The conceptual framework in Figure 1 is developed from literature review where loans and growth of SSEs are independent and dependent variables respectively. Research studies by Eton et al. (2017), Hasnah et al. (2013) and Arinaitwe and Mwesigwa (2015) show that credit finance enhances growth and performance of SSEs.  Since demographic factors have previously been used in research as control variables (Kalenzi and Ongúnya, 2019), loan size, form and age of the enterprise were used in this study as control variables.
 


 METHODOLOGY

The research design was cross-sectional using a quantitative survey approach to examine the relationship between the effects of loans on growth of SSEs in Uganda. The study population included managers of SSEs from various sectors operating in Kampala Central Business area in Uganda. The sectors include those engaged in business services (information technology firms, saloons and restaurants), trade and wholesaling including supermarkets, social services (pharmacies, medical clinics and private educational institutions). SSEs considered were those employing between 5-49 people (Uganda Micro, Small and Medium Enterprise Policy Report, 2015). A total sample of 132 managers of licensed SSEs in Kampala Central business area in Uganda was used for this study. This is consistent with the sample size used by Eton et al. (2017) and Hasnah et al. (2013) and is supported by Roscoe’s rule of thumb for sample size determination that sample sizes larger than 30 and less than 500 are appropriate for most research (Sekaran, 2006). The respondents were selected using stratified and simple random sampling. Data were collected using a self-administered closed ended questionnaire which was developed based on the research objectives (Appendix 1). Questions were structured using a 5 Point-Likert scale range which include; strongly disagree (1), disagree (2), not sure (3), agree (4) and strongly agree (5). The dependent variable (growth of SSEs) was measured in terms of increase in stock, customers, asset base, revenue and profits while analysis of the independent variable (financial loans) focused on effective use of secured loans, group loans and working capital loans. The demographic factors included in the study as control variables and analyzed were form and age of the business and loan size.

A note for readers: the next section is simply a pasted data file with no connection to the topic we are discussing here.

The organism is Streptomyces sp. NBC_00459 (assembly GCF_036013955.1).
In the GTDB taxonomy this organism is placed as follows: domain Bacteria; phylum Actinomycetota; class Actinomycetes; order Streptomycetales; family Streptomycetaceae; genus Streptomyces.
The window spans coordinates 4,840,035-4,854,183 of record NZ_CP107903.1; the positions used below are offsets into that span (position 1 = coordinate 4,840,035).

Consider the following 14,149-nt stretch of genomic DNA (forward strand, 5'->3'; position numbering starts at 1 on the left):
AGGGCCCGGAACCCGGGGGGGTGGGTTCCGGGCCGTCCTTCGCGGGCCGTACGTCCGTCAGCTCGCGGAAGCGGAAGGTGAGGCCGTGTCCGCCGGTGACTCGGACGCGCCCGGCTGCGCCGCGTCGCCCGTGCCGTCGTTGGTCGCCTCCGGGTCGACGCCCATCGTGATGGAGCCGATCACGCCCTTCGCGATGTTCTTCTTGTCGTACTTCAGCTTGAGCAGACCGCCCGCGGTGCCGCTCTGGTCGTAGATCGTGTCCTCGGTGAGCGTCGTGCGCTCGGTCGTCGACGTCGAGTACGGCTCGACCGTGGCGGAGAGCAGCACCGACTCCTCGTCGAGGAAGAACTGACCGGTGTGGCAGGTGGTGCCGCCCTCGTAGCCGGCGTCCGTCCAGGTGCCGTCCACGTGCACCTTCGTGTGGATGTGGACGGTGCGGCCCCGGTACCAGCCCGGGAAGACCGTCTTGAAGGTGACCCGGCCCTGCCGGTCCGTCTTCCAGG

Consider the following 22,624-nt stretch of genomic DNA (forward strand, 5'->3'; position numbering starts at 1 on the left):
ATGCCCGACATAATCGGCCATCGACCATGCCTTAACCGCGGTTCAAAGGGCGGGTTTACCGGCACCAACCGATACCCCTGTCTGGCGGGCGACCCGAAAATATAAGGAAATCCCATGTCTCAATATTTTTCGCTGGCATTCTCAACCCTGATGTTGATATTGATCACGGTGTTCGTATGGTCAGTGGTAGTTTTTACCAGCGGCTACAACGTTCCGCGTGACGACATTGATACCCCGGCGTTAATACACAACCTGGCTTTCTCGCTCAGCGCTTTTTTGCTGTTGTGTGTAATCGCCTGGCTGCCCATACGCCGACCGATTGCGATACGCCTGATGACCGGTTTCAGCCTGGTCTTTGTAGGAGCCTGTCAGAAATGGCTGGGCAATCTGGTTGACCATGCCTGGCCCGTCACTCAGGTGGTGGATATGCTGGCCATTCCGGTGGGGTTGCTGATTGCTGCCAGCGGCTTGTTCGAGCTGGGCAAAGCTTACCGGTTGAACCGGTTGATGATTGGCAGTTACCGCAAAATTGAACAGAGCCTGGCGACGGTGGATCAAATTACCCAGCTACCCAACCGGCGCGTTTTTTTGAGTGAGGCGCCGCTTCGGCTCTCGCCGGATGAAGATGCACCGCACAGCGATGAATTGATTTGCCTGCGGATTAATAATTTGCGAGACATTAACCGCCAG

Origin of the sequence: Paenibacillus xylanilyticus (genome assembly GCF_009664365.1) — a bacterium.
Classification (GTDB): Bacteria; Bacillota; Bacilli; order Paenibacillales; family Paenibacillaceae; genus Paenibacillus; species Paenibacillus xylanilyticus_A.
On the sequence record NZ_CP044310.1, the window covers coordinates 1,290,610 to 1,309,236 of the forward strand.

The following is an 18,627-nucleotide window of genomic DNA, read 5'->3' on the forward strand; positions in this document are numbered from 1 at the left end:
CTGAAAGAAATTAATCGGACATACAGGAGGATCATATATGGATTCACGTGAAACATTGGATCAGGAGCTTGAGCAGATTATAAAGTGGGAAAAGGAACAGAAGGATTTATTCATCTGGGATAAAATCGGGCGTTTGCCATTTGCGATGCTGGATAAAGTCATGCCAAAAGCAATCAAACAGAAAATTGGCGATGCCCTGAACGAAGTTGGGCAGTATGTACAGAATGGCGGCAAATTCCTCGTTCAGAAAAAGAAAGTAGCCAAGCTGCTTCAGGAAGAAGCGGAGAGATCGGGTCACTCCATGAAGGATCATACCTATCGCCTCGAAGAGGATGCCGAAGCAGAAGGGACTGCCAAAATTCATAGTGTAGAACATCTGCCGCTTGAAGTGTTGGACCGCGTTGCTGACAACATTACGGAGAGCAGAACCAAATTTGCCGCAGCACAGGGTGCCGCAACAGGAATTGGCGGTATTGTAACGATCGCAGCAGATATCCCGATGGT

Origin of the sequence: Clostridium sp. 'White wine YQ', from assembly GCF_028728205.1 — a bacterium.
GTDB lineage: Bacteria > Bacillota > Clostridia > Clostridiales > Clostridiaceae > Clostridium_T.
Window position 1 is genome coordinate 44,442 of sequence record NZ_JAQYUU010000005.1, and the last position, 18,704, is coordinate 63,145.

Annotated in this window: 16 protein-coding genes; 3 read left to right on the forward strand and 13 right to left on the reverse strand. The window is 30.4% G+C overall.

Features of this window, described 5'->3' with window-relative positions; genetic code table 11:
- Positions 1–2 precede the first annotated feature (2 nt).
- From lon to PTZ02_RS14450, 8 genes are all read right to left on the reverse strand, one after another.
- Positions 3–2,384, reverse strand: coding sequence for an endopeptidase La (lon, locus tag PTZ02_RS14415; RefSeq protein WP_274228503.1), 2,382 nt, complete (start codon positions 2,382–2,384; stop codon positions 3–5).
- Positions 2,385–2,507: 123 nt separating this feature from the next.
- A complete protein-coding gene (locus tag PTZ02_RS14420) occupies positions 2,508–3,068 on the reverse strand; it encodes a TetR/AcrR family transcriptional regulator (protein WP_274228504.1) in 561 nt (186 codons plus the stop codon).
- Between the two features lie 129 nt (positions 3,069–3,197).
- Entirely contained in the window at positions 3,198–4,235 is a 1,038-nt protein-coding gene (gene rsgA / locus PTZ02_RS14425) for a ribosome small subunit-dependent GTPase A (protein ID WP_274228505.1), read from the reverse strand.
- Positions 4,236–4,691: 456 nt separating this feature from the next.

The questionnaire was first pre-tested to establish the degree of reliability and validity of constructs and items used in data collection. Consistent with Taber (2017), Alpha Cronbach values were obtained to measure the degree of reliability of the constructs.  The results were growth of small-scale enterprise (α = 0.707), secured loans (α = 0.752), group loans (α = 0.685) and working capital loans (α = 0.724). All alpha coefficients were above 0.5 implying that the data collection instrument was reliable. This is supported by Daud et  al.  (2018)  who  state  that  Alpha  Cronbach values ranging 0.6-0.8 are considered moderate but acceptable. Validity was measured by obtaining item content validity index (I-CVI) for all the 19 items used in the questionnaire for all the variables of the study. The instrument was given to three experts to give opinions on the relevance of the questions using a four-point scale ranging from not relevant (1), somewhat relevant (2), quite relevant (3) and highly relevant (4). The I-CVI’s were computed by obtaining the ratio of the number of those who scored 3 and 4 to the total number of the items of the data collection instrument and the results were 0.789, 0.895 and 0.842 for experts one, two and three respectively. These results validated the data collection instrument and are supported by Rodrigues et al. (2017) who state that an I-CVI of 0.78 or higher is considered excellent. Data analysis is generated using the Statistical Package for Social Sciences (SPSS) version 20 quantitative report for descriptive statistics, Pearson’s correlations and multiple regressions tests. The regression equation model for the study was,
 
GE =β01SL +β2GL +β3WCL+β4FE+ β5AE+ β6SMB+ ε)
 
β0 = Constant parameter
β1, to β6 = Coefficient of the independent variables/regression parameters
GE = Growth of the enterprise
SL = Secured loans
GL = Group loans
WCL = Working capital loans
FE= Form of enterprise
AE = Age of the enterprise
SMB= Loan size
ε= Probabilistic error term.


 RESULTS AND DISCUSSION

Data collected were analyzed to obtain descriptive statistics of growth of SSEs, Pearson’s correlation coefficients    and     multiple     regression     tests.     132 Questionnaires were distributed to managers of small scale enterprises and 131 filled in questionnaires were collected. This gave a response rate of 99.2% which was sufficient to provide reliable findings.
 
Descriptive statistics of growth of small-scale enterprise
 
The findings from Table 1 indicate that the mean value of increase in the stock of the enterprise was 3.80 with a standard deviation of 1.030. The average mean indicates that SSEs manage to increase their stock over a period of time. This increases their sales volume which is an indicator of growth of the enterprises. Increase in customers for business products had the highest mean of 3.98 and standard deviation of 0.835 which is a sign of growth. There is also increased asset base (mean=3.59 and standard deviation of 1.090) and most SSEs registered increase in sales volume (mean= 3.60 and standard deviation of 1.152). The results also show consistent improvement in profits (mean of 3.76 and standard deviation of 1.126). The descriptive statistics report a growth of SSEs shown by the mean values and are consistent with findings by Chowdhury and Alam (2017). The results are also supported by Sarwoko and Frisdiantara (2016) who argue that capital, profits and sales are good indicators of growth.